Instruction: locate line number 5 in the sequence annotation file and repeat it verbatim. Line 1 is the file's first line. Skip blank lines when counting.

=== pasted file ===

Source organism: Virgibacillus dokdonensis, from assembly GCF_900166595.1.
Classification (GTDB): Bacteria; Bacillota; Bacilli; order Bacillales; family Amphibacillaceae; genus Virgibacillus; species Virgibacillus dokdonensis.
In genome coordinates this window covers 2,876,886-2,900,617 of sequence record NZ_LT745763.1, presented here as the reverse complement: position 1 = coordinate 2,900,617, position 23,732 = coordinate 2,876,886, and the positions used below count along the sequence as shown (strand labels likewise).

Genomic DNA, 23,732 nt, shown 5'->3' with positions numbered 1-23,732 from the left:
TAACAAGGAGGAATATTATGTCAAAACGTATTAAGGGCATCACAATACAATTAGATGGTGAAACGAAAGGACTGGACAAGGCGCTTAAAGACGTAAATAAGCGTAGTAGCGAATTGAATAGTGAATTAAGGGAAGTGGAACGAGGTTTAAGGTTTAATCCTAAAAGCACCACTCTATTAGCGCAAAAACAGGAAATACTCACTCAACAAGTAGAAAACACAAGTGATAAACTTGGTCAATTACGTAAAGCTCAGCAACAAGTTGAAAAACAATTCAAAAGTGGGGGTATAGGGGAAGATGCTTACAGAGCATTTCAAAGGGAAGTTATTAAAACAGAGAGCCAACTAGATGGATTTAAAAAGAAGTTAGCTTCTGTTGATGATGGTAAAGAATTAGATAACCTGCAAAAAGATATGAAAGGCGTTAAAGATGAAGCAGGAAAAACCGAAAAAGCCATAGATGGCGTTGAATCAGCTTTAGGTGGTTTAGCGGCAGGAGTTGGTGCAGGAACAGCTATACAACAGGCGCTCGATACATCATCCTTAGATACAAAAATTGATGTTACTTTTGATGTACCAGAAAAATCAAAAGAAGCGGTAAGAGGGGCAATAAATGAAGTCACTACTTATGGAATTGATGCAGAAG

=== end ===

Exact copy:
TAACAAGGAGGAATATTATGTCAAAACGTATTAAGGGCATCACAATACAATTAGATGGTGAAACGAAAGGACTGGACAAGGCGCTTAAAGACGTAAATAAGCGTAGTAGCGAATTGAATAGTGAATTAAGGGAAGTGGAACGAGGTTTAAGGTTTAATCCTAAAAGCACCACTCTATTAGCGCAAAAACAGGAAATACTCACTCAACAAGTAGAAAACACAAGTGATAAACTTGGTCAATTACGTAAAGCTCAGCAACAAGTTGAAAAACAATTCAAAAGTGGGGGTATAGGGGAAGATGCTTACAGAGCATTTCAAAGGGAAGTTATTAAAACAGAGAGCCAACTAGATGGATTTAAAAAGAAGTTAGCTTCTGTTGATGATGGTAAAGAATTAGATAACCTGCAAAAAGATATGAAAGGCGTTAAAGATGAAGCAGGAAAAACCGAAAAAGCCATAGATGGCGTTGAATCAGCTTTAGGTGGTTTAGCGGCAGGAGTTGGTGCAGGAACAGCTATACAACAGGCGCTCGATACATCATCCTTAGATACAAAAATTGATGTTACTTTTGATGTACCAGAAAAATCAAAAGAAGCGGTAAGAGGGGCAATAAATGAAGTCACTACTTATGGAATTGATGCAGAAG